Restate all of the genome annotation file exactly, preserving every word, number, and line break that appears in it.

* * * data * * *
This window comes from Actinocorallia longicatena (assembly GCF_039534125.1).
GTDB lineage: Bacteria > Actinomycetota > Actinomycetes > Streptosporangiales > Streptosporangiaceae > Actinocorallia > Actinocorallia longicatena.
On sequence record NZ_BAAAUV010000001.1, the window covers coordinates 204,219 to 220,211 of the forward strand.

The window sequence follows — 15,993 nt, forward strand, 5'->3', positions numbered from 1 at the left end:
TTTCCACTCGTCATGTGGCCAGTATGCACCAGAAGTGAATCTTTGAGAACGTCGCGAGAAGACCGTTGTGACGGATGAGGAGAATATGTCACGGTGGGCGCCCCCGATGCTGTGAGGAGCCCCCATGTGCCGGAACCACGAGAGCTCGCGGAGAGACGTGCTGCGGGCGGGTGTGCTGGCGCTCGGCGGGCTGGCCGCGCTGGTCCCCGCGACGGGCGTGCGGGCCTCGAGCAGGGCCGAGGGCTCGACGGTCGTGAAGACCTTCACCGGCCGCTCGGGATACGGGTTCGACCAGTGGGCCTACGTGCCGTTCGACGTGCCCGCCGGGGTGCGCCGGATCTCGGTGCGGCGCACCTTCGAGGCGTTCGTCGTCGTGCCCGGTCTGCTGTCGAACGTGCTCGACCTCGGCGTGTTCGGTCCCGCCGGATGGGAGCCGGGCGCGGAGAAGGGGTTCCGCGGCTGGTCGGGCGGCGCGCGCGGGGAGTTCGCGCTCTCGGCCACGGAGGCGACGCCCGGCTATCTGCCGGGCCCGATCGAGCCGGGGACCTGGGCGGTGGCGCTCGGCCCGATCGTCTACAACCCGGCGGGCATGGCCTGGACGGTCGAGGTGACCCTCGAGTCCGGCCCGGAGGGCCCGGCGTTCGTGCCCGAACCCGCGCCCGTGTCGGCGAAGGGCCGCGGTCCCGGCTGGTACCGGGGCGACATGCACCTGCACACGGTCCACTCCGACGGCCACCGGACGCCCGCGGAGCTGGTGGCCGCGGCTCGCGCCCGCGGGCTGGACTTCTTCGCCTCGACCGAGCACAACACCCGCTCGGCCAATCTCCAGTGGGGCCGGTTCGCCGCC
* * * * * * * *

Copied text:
This window comes from Actinocorallia longicatena (assembly GCF_039534125.1).
GTDB lineage: Bacteria > Actinomycetota > Actinomycetes > Streptosporangiales > Streptosporangiaceae > Actinocorallia > Actinocorallia longicatena.
On sequence record NZ_BAAAUV010000001.1, the window covers coordinates 204,219 to 220,211 of the forward strand.

The window sequence follows — 15,993 nt, forward strand, 5'->3', positions numbered from 1 at the left end:
TTTCCACTCGTCATGTGGCCAGTATGCACCAGAAGTGAATCTTTGAGAACGTCGCGAGAAGACCGTTGTGACGGATGAGGAGAATATGTCACGGTGGGCGCCCCCGATGCTGTGAGGAGCCCCCATGTGCCGGAACCACGAGAGCTCGCGGAGAGACGTGCTGCGGGCGGGTGTGCTGGCGCTCGGCGGGCTGGCCGCGCTGGTCCCCGCGACGGGCGTGCGGGCCTCGAGCAGGGCCGAGGGCTCGACGGTCGTGAAGACCTTCACCGGCCGCTCGGGATACGGGTTCGACCAGTGGGCCTACGTGCCGTTCGACGTGCCCGCCGGGGTGCGCCGGATCTCGGTGCGGCGCACCTTCGAGGCGTTCGTCGTCGTGCCCGGTCTGCTGTCGAACGTGCTCGACCTCGGCGTGTTCGGTCCCGCCGGATGGGAGCCGGGCGCGGAGAAGGGGTTCCGCGGCTGGTCGGGCGGCGCGCGCGGGGAGTTCGCGCTCTCGGCCACGGAGGCGACGCCCGGCTATCTGCCGGGCCCGATCGAGCCGGGGACCTGGGCGGTGGCGCTCGGCCCGATCGTCTACAACCCGGCGGGCATGGCCTGGACGGTCGAGGTGACCCTCGAGTCCGGCCCGGAGGGCCCGGCGTTCGTGCCCGAACCCGCGCCCGTGTCGGCGAAGGGCCGCGGTCCCGGCTGGTACCGGGGCGACATGCACCTGCACACGGTCCACTCCGACGGCCACCGGACGCCCGCGGAGCTGGTGGCCGCGGCTCGCGCCCGCGGGCTGGACTTCTTCGCCTCGACCGAGCACAACACCCGCTCGGCCAATCTCCAGTGGGGCCGGTTCGCCGCC